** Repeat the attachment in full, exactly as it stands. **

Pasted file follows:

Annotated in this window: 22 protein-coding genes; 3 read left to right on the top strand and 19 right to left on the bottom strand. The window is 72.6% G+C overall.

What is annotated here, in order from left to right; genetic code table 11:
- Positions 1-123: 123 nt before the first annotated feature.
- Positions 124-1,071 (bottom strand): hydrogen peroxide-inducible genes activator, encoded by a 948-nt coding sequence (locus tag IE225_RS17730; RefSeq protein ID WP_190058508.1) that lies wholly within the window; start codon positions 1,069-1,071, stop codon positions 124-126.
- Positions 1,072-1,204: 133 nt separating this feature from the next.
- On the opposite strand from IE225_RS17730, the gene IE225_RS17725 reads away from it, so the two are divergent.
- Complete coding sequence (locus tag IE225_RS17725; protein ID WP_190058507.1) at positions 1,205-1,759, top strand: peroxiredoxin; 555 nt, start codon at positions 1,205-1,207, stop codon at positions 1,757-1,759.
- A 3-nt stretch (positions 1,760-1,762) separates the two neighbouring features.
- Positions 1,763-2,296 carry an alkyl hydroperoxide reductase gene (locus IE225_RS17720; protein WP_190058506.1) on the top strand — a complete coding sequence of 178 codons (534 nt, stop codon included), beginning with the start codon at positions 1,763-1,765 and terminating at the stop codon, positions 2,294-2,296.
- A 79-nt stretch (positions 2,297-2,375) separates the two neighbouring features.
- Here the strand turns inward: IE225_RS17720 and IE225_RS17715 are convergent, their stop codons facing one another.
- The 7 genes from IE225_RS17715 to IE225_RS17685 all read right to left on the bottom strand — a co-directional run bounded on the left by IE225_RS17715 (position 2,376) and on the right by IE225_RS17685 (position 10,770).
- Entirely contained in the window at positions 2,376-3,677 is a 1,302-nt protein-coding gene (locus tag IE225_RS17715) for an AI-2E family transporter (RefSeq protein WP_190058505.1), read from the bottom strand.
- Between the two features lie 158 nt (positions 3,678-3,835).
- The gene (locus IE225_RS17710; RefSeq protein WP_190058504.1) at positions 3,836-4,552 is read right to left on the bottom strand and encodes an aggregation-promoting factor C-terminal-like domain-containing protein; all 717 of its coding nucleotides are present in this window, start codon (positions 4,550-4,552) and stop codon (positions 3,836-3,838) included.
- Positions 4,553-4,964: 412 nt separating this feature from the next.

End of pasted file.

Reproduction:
Annotated in this window: 22 protein-coding genes; 3 read left to right on the top strand and 19 right to left on the bottom strand. The window is 72.6% G+C overall.

What is annotated here, in order from left to right; genetic code table 11:
- Positions 1-123: 123 nt before the first annotated feature.
- Positions 124-1,071 (bottom strand): hydrogen peroxide-inducible genes activator, encoded by a 948-nt coding sequence (locus tag IE225_RS17730; RefSeq protein ID WP_190058508.1) that lies wholly within the window; start codon positions 1,069-1,071, stop codon positions 124-126.
- Positions 1,072-1,204: 133 nt separating this feature from the next.
- On the opposite strand from IE225_RS17730, the gene IE225_RS17725 reads away from it, so the two are divergent.
- Complete coding sequence (locus tag IE225_RS17725; protein ID WP_190058507.1) at positions 1,205-1,759, top strand: peroxiredoxin; 555 nt, start codon at positions 1,205-1,207, stop codon at positions 1,757-1,759.
- A 3-nt stretch (positions 1,760-1,762) separates the two neighbouring features.
- Positions 1,763-2,296 carry an alkyl hydroperoxide reductase gene (locus IE225_RS17720; protein WP_190058506.1) on the top strand — a complete coding sequence of 178 codons (534 nt, stop codon included), beginning with the start codon at positions 1,763-1,765 and terminating at the stop codon, positions 2,294-2,296.
- A 79-nt stretch (positions 2,297-2,375) separates the two neighbouring features.
- Here the strand turns inward: IE225_RS17720 and IE225_RS17715 are convergent, their stop codons facing one another.
- The 7 genes from IE225_RS17715 to IE225_RS17685 all read right to left on the bottom strand — a co-directional run bounded on the left by IE225_RS17715 (position 2,376) and on the right by IE225_RS17685 (position 10,770).
- Entirely contained in the window at positions 2,376-3,677 is a 1,302-nt protein-coding gene (locus tag IE225_RS17715) for an AI-2E family transporter (RefSeq protein WP_190058505.1), read from the bottom strand.
- Between the two features lie 158 nt (positions 3,678-3,835).
- The gene (locus IE225_RS17710; RefSeq protein WP_190058504.1) at positions 3,836-4,552 is read right to left on the bottom strand and encodes an aggregation-promoting factor C-terminal-like domain-containing protein; all 717 of its coding nucleotides are present in this window, start codon (positions 4,550-4,552) and stop codon (positions 3,836-3,838) included.
- Positions 4,553-4,964: 412 nt separating this feature from the next.